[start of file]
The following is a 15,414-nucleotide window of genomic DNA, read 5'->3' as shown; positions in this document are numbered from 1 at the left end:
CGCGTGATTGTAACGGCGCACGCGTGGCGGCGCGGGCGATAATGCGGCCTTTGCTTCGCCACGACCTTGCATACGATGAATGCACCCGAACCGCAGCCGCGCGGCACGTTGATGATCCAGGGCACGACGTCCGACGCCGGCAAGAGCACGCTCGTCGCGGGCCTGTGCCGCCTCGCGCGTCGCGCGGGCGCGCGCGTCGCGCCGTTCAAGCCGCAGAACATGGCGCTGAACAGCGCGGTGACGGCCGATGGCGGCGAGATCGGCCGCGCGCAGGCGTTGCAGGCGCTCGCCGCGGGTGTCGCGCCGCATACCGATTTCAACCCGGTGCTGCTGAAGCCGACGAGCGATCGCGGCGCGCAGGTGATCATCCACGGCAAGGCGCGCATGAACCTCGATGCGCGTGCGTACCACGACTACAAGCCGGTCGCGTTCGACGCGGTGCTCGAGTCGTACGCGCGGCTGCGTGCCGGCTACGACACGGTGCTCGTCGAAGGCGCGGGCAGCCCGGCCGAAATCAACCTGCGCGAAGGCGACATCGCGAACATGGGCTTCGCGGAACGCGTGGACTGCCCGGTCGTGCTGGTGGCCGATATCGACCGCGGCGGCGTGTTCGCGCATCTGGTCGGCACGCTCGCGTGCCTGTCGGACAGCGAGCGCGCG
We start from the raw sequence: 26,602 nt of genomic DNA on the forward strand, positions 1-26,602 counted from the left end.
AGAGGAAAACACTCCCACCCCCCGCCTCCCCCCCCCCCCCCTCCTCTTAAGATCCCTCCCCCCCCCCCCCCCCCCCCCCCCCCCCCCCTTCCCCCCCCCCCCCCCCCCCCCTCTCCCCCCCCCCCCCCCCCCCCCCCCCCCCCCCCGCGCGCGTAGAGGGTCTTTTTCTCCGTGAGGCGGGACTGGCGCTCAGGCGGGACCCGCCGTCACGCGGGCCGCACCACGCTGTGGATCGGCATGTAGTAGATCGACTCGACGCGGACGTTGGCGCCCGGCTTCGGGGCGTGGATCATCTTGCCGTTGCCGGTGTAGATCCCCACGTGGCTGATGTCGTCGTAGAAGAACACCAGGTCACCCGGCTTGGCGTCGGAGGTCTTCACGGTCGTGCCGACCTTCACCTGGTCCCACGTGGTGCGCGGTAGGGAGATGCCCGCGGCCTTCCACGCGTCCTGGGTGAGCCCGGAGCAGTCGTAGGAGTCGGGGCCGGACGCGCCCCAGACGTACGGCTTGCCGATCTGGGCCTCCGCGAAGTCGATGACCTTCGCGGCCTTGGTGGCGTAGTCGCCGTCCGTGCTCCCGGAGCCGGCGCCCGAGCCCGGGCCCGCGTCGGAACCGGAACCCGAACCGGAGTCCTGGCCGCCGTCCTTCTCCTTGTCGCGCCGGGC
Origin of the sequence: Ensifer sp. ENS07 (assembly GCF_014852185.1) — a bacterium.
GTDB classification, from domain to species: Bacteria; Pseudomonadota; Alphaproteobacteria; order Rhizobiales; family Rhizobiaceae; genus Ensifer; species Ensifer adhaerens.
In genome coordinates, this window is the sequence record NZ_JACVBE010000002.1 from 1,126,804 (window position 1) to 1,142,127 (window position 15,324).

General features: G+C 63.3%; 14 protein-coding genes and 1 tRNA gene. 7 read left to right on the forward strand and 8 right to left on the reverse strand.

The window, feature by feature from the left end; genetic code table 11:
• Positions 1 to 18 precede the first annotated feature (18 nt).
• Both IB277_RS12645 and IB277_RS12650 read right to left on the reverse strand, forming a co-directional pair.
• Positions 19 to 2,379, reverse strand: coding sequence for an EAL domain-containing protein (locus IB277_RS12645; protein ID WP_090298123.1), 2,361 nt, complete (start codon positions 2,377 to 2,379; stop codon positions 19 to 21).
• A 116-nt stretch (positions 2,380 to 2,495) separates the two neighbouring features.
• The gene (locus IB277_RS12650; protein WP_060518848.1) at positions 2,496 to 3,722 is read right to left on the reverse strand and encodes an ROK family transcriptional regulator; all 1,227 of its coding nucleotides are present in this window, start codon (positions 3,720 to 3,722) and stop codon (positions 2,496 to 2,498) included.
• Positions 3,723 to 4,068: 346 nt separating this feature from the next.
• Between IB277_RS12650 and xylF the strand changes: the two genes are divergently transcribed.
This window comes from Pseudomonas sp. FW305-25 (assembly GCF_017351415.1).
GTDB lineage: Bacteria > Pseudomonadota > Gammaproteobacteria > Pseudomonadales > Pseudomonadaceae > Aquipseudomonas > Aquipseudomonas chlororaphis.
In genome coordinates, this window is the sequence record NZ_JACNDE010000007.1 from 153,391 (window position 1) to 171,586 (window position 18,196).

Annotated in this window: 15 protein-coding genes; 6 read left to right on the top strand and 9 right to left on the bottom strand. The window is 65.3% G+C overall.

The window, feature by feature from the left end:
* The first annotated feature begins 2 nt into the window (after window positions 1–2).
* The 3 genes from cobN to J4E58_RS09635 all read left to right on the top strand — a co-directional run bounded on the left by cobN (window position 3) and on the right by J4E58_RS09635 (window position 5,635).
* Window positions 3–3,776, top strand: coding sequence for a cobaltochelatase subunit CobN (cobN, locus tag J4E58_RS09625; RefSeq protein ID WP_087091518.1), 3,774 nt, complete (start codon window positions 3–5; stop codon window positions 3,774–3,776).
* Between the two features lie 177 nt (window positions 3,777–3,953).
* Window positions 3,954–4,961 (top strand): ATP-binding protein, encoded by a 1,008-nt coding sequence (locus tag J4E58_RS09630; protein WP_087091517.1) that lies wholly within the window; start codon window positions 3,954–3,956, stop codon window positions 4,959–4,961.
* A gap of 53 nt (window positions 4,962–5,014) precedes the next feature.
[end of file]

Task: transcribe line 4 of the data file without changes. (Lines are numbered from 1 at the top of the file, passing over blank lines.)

AGAGGAAAACACTCCCACCCCCCGCCTCCCCCCCCCCCCCCTCCTCTTAAGATCCCTCCCCCCCCCCCCCCCCCCCCCCCCCCCCCCCTTCCCCCCCCCCCCCCCCCCCCCTCTCCCCCCCCCCCCCCCCCCCCCCCCCCCCCCCCGCGCGCGTAGAGGGTCTTTTTCTCCGTGAGGCGGGACTGGCGCTCAGGCGGGACCCGCCGTCACGCGGGCCGCACCACGCTGTGGATCGGCATGTAGTAGATCGACTCGACGCGGACGTTGGCGCCCGGCTTCGGGGCGTGGATCATCTTGCCGTTGCCGGTGTAGATCCCCACGTGGCTGATGTCGTCGTAGAAGAACACCAGGTCACCCGGCTTGGCGTCGGAGGTCTTCACGGTCGTGCCGACCTTCACCTGGTCCCACGTGGTGCGCGGTAGGGAGATGCCCGCGGCCTTCCACGCGTCCTGGGTGAGCCCGGAGCAGTCGTAGGAGTCGGGGCCGGACGCGCCCCAGACGTACGGCTTGCCGATCTGGGCCTCCGCGAAGTCGATGACCTTCGCGGCCTTGGTGGCGTAGTCGCCGTCCGTGCTCCCGGAGCCGGCGCCCGAGCCCGGGCCCGCGTCGGAACCGGAACCCGAACCGGAGTCCTGGCCGCCGTCCTTCTCCTTGTCGCGCCGGGC